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Photographing America: Henri Cartier-Bresson / Walker Evans [Hardcover]

by Agnès Sire
5.0 out of 5 stars  See all reviews (3 customer reviews)

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Book Description

July 31, 2009 0500543704 978-0500543702

Walker Evans (1903-1975) and Henri Cartier-Bresson (1908-2004) belonged to the same generation and shared an insatiable intellectual curiosity.

This book draws a parallel between the photographs on America made by Evans and Cartier-Bresson in the period from 1928 to 1948. Evans was well-established, had already published Let Us Now Praise Famous Men with James Agee, and was at work on Many Are Called. Cartier-Bresson, on the other hand, was just beginning his new career as a photographer. Although they both approached their work as a form of social criticism, imbued with references to literature and painting, their practices were always quite distinct. 120 color photographs

Editorial Reviews


“A gem that lets the photography do the talking. Highly recommended.” (Choice)

Vintage black and white images pack a powerful survey of the perspectives and approaches of both in a collection highly recommended for any college-level art library strong in American image history and analysis.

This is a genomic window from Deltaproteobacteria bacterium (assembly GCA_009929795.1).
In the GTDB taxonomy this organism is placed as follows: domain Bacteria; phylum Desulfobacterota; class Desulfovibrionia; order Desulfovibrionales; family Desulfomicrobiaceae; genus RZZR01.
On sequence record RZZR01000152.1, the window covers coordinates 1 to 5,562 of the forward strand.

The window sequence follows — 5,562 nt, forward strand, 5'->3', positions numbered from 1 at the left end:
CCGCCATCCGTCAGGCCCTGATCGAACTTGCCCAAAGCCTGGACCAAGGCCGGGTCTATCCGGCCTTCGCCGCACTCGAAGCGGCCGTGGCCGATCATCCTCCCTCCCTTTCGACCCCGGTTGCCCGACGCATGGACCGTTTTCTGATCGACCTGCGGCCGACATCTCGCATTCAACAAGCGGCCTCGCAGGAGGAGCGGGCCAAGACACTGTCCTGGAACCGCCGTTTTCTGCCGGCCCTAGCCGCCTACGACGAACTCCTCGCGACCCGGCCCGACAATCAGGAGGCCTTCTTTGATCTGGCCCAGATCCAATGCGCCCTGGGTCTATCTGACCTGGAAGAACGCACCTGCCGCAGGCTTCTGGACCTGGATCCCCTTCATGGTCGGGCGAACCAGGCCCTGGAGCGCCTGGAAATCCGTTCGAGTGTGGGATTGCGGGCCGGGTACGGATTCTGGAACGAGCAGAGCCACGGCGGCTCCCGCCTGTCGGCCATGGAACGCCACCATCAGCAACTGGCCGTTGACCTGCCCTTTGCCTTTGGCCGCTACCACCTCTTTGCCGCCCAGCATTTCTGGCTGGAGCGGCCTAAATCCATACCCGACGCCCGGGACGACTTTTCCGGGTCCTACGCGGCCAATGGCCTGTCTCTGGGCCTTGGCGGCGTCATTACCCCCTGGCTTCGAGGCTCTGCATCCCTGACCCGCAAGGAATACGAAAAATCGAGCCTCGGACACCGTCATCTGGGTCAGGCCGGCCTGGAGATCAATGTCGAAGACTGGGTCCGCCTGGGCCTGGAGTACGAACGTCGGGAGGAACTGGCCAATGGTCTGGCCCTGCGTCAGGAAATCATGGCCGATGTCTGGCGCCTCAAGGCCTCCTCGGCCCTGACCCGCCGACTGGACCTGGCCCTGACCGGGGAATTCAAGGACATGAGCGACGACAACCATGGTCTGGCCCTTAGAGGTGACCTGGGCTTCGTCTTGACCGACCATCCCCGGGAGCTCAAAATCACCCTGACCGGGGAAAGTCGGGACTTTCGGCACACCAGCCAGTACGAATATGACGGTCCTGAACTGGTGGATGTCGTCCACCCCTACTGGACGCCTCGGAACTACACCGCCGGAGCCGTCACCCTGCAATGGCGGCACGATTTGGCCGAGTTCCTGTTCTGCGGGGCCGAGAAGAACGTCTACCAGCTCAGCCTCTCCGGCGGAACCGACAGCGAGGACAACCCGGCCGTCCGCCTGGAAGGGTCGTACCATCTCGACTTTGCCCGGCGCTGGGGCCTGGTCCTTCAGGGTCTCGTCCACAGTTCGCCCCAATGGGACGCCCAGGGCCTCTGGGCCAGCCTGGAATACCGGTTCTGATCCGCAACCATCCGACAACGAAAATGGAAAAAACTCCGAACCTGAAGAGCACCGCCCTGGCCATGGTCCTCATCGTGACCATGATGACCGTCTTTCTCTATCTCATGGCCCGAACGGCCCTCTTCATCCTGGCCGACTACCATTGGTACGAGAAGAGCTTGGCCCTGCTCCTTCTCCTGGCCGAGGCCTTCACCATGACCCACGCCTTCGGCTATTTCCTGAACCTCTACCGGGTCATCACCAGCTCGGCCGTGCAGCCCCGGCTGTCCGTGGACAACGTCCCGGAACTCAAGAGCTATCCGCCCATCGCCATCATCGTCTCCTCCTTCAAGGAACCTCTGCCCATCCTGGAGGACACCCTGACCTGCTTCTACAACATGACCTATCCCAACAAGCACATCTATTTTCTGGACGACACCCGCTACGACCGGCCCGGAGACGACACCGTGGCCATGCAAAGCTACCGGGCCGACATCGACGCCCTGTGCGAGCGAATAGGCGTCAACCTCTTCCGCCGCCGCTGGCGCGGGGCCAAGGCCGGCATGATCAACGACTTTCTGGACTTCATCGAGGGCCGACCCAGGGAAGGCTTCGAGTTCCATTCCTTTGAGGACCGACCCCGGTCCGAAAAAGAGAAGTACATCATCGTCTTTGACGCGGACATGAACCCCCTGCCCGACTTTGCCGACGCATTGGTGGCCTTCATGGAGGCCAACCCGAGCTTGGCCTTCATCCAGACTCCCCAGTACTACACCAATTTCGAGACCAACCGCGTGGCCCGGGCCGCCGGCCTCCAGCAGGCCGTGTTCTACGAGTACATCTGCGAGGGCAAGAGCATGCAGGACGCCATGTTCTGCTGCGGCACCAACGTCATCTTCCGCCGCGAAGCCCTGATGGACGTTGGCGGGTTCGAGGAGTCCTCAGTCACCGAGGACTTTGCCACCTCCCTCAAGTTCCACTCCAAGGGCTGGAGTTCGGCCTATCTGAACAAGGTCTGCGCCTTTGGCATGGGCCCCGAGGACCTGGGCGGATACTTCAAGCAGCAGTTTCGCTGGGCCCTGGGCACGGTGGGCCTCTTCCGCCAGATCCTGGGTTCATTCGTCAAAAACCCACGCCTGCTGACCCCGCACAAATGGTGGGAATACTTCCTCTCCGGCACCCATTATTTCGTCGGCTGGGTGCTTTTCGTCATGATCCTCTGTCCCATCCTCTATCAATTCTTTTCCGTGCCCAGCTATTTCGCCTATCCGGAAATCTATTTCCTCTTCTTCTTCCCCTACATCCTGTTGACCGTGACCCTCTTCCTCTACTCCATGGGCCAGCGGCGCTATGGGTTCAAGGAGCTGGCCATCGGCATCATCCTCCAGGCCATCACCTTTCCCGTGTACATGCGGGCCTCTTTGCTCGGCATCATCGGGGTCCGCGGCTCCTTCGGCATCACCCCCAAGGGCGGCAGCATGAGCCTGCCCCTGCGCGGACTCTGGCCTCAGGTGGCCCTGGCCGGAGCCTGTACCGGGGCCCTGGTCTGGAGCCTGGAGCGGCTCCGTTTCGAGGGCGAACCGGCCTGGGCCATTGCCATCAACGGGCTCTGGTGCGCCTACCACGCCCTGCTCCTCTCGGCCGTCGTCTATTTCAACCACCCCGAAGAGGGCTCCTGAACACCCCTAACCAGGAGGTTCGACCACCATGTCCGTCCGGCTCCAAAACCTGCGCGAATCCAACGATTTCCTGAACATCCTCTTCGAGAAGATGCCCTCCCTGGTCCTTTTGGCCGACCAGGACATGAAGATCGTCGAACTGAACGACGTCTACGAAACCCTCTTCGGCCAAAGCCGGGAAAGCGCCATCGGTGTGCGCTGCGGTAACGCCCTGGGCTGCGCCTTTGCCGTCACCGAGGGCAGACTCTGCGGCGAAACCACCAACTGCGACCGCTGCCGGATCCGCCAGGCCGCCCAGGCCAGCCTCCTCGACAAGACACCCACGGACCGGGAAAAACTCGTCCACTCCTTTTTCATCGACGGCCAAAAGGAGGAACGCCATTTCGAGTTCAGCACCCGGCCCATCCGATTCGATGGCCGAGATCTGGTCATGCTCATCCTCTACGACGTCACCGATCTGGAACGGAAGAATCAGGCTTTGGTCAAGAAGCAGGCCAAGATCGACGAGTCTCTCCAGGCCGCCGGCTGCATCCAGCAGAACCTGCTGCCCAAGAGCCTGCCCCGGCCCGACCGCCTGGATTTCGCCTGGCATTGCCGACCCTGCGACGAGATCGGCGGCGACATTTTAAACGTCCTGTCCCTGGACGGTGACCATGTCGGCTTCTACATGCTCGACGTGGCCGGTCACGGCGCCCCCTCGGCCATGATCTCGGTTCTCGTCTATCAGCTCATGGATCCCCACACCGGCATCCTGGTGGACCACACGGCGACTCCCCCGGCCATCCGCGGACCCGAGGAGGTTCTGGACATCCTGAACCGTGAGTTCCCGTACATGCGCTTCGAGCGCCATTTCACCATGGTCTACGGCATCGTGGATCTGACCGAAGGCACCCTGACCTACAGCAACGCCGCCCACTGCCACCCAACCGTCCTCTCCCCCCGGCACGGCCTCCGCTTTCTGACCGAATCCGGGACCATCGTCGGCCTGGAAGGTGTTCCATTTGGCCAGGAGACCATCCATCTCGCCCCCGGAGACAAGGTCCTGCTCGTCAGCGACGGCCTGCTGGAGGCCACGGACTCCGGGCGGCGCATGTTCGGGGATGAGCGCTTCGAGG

” (Midwest Book Review)

“Two of history’s greatest shutterbugs documented citizens during some of the country’s leanest years- from the Great Depression to the end of WWII- producing haunting portraits of Dust Bowl austerity and postwar uncertainty.” (Entertainment Weekly)

“By looking at images made in the United States by both photographers from 1928-1948, with Evans at the height of his career and Cartier-Bresson just beginning his, one gets a unique perspective on the differing sensibilities of these two 20th Century giants.” (

“This intriguing new book offers a fascinating opportunity to compare and contrast the work of the two photographic masters between 1929 and 1947.” (France)

“This will appeal not only to all photographers, from amateurs to artists, but also to anyone interested in the history of photography and American social and cultural history. Highly recommended.” (Library Journal)

About the Author

Agnès Sire is the Director of the Fondation Henri Cartier-Bresson.

Product Details

  • Hardcover: 180 pages
  • Publisher: Thames & Hudson (July 31, 2009)
  • Language: English
  • ISBN-10: 0500543704
  • ISBN-13: 978-0500543702
  • Product Dimensions: 9.6 x 8.2 x 1 inches
  • Shipping Weight: 1.9 pounds
  • Average Customer Review: 5.0 out of 5 stars  See all reviews (3 customer reviews)
  • Amazon Best Sellers Rank: #953,047 in Books (See Top 100 in Books)

More About the Author

Henri Cartier-Bresson (August 22, 1908 - August 3, 2004) is perhaps the greatest photographer of the twentieth century. In a career spanning over sixty years, he has used his camera as an impassive and neutral third eye to capture the vagaries of human behaviour and to produce some of the most memorable and compelling photographs ever published.

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Most Helpful Customer Reviews
20 of 22 people found the following review helpful